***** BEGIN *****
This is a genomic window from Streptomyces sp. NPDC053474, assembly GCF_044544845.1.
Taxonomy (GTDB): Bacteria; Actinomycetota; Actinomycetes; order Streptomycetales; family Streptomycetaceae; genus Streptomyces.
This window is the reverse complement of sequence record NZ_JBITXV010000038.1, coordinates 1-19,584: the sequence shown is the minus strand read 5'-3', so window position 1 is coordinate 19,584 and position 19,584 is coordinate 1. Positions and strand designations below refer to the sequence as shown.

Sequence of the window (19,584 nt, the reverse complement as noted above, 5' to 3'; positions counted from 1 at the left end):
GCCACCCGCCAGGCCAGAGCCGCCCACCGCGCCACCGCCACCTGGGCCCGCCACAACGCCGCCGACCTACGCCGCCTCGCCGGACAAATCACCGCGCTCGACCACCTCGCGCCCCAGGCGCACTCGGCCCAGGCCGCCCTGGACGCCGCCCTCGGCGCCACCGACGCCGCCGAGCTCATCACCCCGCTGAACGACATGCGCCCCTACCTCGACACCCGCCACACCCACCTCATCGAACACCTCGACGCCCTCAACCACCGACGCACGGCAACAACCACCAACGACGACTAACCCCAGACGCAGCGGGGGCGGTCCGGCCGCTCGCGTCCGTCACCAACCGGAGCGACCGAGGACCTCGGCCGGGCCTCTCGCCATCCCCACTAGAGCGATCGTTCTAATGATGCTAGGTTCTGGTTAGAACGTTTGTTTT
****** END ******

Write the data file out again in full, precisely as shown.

This is a genomic window from Streptomyces sp. NPDC053474, assembly GCF_044544845.1.
Taxonomy (GTDB): Bacteria; Actinomycetota; Actinomycetes; order Streptomycetales; family Streptomycetaceae; genus Streptomyces.
This window is the reverse complement of sequence record NZ_JBITXV010000038.1, coordinates 1-19,584: the sequence shown is the minus strand read 5'-3', so window position 1 is coordinate 19,584 and position 19,584 is coordinate 1. Positions and strand designations below refer to the sequence as shown.

Sequence of the window (19,584 nt, the reverse complement as noted above, 5' to 3'; positions counted from 1 at the left end):
GCCACCCGCCAGGCCAGAGCCGCCCACCGCGCCACCGCCACCTGGGCCCGCCACAACGCCGCCGACCTACGCCGCCTCGCCGGACAAATCACCGCGCTCGACCACCTCGCGCCCCAGGCGCACTCGGCCCAGGCCGCCCTGGACGCCGCCCTCGGCGCCACCGACGCCGCCGAGCTCATCACCCCGCTGAACGACATGCGCCCCTACCTCGACACCCGCCACACCCACCTCATCGAACACCTCGACGCCCTCAACCACCGACGCACGGCAACAACCACCAACGACGACTAACCCCAGACGCAGCGGGGGCGGTCCGGCCGCTCGCGTCCGTCACCAACCGGAGCGACCGAGGACCTCGGCCGGGCCTCTCGCCATCCCCACTAGAGCGATCGTTCTAATGATGCTAGGTTCTGGTTAGAACGTTTGTTTT